Feed a cold?

What to eat and drink when you're sick

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Feed a cold? Starve a fever?

Or is it the other way around?

There’s a lot of misinformation about what you should drink and eat when you’re feeling under the weather. We got the real deal from Kelly Layton, a dietitian and nutritionist with Lehigh Valley Health Network.

A cold

Best foods to eat:

Chicken noodle soup is a magical food. It’s a soothing way to get a variety of food groups including protein and vegetables. Home-cooked or low-sodium canned versions are better. Beyond soup, continue eating a generally healthy diet with all food groups included.

Best drinks:

Orange juice. A glass provides 100 percent of your daily value of vitamin C, so that’s all you need. Orange juice also packs 21 grams of sugar so don’t drink more than a glass.

Decaf tea with honey and lemon juice. Lemon juice is a great source of vitamin C. The hot tea and thick honey are soothing for sore throats. 1 teaspoon of honey per cup is plenty.

What to avoid:

Alcohol and caffeinated beverages, which can be dehydrating.

Don’t overdo on comfort foods that are loaded with sugar, such as ice cream and ginger ale.

The flu

Best foods to eat:

Chicken soup.

Ice chips, popsicles, Jell-O and broth. They have a high water content, helping to hydrate us, while being easy on the stomach.

Best drinks:

Orange juice. But just one glass.

Decaf tea with honey and lemon juice.

What to avoid:

Alcohol and caffeinated beverages.

Comfort foods that are loaded with sugar.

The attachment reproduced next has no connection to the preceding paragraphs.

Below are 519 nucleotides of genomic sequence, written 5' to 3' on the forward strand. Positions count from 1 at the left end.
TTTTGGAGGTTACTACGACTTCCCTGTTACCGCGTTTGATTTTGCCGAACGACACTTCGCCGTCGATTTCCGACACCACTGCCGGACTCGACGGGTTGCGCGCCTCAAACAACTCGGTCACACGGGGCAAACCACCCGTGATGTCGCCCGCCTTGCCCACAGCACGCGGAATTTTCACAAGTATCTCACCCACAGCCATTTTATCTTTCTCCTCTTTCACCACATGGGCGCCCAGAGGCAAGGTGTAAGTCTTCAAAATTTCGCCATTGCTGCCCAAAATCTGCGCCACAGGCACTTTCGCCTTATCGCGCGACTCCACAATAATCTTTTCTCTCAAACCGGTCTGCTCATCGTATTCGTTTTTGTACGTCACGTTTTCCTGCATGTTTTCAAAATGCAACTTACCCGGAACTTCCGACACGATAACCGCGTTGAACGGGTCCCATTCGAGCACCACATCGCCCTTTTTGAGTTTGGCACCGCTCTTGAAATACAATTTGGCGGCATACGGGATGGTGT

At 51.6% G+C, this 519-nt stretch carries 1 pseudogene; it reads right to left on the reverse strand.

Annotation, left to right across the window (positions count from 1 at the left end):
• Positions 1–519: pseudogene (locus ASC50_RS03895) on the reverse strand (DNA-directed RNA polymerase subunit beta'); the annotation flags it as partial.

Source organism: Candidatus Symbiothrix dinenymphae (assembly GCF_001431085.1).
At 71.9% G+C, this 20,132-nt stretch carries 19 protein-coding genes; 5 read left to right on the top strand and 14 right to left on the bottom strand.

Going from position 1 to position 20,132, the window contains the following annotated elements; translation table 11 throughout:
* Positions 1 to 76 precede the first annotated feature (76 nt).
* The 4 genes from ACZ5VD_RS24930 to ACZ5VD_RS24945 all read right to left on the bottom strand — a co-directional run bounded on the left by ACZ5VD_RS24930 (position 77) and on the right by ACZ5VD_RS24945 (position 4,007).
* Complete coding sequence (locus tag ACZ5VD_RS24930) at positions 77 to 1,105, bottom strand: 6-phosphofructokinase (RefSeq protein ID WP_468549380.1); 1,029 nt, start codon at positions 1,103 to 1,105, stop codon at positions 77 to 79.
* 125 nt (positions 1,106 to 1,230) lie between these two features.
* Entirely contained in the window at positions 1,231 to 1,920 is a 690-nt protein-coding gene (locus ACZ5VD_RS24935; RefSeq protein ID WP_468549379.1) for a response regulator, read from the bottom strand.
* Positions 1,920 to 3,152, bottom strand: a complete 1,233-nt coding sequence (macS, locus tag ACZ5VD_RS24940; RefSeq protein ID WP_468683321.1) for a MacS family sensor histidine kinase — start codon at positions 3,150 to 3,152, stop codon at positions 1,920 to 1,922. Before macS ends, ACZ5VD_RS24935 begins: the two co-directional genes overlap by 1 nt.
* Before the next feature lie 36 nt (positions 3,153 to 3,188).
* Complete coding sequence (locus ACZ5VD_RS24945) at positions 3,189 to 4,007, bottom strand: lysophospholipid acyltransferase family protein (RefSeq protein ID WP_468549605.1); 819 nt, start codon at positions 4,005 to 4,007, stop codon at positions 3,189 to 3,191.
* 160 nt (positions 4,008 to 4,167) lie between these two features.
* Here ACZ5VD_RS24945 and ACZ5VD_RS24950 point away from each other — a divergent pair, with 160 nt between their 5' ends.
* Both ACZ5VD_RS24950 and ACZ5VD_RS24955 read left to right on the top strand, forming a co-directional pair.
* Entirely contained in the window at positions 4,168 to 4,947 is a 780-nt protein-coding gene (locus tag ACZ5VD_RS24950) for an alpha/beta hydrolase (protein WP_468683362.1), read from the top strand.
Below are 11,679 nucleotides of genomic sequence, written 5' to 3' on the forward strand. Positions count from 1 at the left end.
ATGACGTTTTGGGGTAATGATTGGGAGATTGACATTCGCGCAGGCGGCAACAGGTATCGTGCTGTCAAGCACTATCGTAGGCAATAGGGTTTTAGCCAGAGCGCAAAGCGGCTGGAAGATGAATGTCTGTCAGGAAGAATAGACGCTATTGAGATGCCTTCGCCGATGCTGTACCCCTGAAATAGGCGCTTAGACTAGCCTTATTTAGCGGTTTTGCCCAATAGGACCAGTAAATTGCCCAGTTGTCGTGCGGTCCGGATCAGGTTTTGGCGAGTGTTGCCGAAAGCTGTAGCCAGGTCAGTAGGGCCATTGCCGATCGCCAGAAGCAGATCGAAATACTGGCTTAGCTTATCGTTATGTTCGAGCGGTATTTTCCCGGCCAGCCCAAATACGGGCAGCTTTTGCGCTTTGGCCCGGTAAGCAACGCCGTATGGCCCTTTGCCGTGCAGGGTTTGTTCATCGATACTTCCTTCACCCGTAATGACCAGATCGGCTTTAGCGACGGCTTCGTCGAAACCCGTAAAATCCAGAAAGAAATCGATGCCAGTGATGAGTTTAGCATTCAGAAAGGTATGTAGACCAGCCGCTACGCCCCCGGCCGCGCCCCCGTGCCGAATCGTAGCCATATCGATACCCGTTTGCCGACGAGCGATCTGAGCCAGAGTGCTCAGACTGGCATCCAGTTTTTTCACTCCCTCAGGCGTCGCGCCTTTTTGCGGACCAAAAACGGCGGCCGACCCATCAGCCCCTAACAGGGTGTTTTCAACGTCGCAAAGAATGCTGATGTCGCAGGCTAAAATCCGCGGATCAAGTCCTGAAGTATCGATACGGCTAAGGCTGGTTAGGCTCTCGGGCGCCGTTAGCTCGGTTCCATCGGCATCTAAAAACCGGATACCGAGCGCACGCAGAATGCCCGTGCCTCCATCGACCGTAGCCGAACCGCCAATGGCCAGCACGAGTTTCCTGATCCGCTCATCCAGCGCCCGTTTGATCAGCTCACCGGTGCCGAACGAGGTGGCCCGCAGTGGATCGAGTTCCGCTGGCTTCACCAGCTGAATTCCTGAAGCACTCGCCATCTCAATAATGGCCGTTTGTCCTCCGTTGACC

Stomach virus

Best foods to eat:

Ice chips, popsicles, Jell-O, hard candy and broth. These are good foods to start with after you’ve given your stomach a few hours to rest following vomiting. They are hydrating, provide some calories, have soothing textures and are easy to consume even with nausea.

The “BRAT diet.” When you’re ready for solid foods, try bananas, rice, applesauce and toast. These simple starches settle easy on the stomach and absorb liquid to prevent further vomiting and help if you have other digestive issues. Eat small amounts of these more frequently (five or six times a day instead of three meals).

Best drinks:

Ginger tea. Ginger is a natural remedy for nausea, and is a better option than ginger ale.

What to avoid:

Ginger ale. Like any soda, ginger ale packs lots of sugar. It also contains barely any real ginger. Try ginger tea, or a flavored seltzer water if the bubbles soothe your stomach.

Fatty and spicy foods, caffeinated beverages and (sometimes) dairy. They can make some people more likely to vomit or have stomach upset, though this varies from person to person.

Foods with a strong smell.

Old wives’ tale

Starve a fever/feed a cold: Severely restricting food with a cold or fever is never recommended. Running a fever increases your metabolism because your body has to work hard to fend off the infection; that means your calorie needs go up. Depriving yourself of needed protein, carbohydrates, vitamins and minerals impedes the healing process. You’re also risking dehydration since 20 to 30 percent of daily fluids come from food.
By Jennifer Sheehan

The Morning Call